One of their priorities during wine making is tannin management – most of which they actually conduct in the vineyard (row orientation, canopy management, harvest time etc). This is an elegant wine that will appeal to a variety of tastes. 450 cases were produced.
Update: We re-tasted this wine in 2015 after it had a number more years of age – the color of the wine in the glass looks like a wine of much younger age. The bouquet has some age reflected in the aromas however this wine is just as balanced as when we first tried it. The tannins have held up well. They are delicate; both wood and fruit tannins and linger softly for some time on the finish.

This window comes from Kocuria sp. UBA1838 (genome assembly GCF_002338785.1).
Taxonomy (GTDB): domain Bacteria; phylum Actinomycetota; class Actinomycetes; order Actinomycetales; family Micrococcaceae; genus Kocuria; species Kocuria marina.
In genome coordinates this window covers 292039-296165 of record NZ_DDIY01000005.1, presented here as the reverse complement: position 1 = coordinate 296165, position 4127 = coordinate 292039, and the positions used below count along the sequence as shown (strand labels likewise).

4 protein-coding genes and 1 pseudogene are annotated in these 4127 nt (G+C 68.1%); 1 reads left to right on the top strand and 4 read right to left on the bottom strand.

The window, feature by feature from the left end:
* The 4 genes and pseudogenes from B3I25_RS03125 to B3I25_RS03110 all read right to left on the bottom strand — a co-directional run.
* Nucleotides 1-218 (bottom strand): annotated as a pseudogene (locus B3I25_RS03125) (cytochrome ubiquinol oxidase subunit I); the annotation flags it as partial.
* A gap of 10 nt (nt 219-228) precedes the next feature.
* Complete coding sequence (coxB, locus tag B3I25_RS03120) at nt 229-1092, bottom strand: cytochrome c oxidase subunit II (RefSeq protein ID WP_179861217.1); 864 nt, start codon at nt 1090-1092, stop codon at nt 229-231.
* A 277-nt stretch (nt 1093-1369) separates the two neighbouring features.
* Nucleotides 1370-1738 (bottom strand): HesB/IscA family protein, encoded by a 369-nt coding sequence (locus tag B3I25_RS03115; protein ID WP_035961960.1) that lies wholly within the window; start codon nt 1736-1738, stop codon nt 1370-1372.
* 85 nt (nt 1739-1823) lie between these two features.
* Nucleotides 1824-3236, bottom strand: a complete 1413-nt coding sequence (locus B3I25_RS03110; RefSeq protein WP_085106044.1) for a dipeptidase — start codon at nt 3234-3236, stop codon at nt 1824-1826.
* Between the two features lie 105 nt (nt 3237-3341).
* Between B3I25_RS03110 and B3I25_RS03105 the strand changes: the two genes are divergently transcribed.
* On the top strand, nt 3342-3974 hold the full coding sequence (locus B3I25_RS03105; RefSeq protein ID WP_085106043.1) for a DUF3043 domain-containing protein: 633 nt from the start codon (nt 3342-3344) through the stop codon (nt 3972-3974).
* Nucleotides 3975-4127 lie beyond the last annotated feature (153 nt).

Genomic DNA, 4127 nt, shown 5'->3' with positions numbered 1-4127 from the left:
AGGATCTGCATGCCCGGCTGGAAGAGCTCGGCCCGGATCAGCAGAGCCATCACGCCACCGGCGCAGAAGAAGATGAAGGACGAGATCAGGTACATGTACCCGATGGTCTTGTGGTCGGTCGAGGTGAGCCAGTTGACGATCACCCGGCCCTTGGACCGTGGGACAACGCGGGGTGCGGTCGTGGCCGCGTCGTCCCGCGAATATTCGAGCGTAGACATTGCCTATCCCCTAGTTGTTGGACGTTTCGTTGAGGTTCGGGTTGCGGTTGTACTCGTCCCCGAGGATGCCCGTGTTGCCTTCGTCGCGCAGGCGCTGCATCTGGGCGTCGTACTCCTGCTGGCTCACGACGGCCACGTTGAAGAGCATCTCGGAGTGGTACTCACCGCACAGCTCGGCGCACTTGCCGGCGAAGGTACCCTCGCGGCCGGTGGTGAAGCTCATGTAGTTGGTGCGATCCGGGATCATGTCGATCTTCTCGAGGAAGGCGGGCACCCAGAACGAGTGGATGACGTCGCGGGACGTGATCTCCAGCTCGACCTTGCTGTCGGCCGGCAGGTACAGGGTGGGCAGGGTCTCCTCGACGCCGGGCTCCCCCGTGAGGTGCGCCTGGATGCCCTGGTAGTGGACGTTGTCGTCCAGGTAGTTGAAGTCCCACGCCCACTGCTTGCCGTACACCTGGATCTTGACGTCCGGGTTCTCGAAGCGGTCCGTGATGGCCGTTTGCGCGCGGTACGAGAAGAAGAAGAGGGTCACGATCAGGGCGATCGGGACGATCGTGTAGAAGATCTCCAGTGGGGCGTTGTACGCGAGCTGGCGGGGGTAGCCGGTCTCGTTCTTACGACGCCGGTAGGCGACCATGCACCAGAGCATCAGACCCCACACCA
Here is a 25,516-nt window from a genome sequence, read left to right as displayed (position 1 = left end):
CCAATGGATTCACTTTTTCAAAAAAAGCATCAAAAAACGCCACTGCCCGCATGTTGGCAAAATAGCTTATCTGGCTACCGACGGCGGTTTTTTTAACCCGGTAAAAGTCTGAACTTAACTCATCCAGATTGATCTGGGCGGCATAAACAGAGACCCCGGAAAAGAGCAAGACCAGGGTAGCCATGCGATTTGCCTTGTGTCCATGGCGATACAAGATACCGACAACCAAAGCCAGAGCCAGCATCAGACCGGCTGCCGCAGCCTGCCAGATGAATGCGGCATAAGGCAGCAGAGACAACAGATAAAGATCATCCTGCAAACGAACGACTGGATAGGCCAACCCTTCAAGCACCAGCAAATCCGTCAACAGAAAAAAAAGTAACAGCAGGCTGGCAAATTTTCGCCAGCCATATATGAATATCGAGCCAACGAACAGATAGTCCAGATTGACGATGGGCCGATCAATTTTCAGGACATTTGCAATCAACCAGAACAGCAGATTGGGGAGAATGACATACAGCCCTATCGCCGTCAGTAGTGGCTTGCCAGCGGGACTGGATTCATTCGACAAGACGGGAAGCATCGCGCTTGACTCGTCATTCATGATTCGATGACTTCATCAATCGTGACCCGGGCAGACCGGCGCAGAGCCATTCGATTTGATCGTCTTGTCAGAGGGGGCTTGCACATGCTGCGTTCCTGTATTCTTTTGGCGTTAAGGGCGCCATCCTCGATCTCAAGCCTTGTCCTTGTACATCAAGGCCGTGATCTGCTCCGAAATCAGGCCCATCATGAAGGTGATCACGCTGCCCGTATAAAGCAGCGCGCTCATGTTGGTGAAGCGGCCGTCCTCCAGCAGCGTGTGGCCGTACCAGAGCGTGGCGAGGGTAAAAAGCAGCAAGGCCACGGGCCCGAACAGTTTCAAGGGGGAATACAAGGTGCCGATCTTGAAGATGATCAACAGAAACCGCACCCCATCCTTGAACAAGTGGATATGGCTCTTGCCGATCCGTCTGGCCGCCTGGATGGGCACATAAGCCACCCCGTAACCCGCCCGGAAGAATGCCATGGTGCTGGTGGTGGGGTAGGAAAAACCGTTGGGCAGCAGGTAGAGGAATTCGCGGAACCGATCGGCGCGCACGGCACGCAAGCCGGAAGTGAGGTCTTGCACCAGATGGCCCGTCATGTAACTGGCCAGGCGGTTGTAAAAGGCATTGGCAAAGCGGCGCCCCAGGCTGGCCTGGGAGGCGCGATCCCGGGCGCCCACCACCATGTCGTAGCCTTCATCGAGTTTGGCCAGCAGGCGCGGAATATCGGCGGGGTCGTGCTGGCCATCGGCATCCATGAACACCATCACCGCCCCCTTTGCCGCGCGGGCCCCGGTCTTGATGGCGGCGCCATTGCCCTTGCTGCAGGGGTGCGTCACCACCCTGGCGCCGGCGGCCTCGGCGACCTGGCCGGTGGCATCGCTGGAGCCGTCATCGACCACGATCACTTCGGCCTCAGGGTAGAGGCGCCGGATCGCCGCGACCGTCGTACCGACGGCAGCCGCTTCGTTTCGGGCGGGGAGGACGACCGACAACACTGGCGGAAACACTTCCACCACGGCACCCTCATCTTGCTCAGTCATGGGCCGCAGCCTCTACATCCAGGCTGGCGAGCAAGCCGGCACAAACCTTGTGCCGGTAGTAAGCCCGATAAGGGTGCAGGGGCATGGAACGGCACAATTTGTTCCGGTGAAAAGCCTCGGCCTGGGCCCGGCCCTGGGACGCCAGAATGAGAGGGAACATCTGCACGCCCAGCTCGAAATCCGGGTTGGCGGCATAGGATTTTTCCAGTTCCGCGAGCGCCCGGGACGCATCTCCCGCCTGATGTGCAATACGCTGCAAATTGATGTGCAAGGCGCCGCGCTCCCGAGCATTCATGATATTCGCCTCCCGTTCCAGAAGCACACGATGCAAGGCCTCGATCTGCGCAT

The 2012 Obsidian shows pronounced and deep dark aromatics – initially with nuances of cigar smoke. For a young wine it shows beautiful balance with a long finish – with nuances of mocha and toasted oak that lingers.
As of the time of this review they also make a very tiny production of Syrah. Arkenstone is open by appointment only for serious wine enthusiasts. They also have a mailing list. Visit: www.arkenstone.com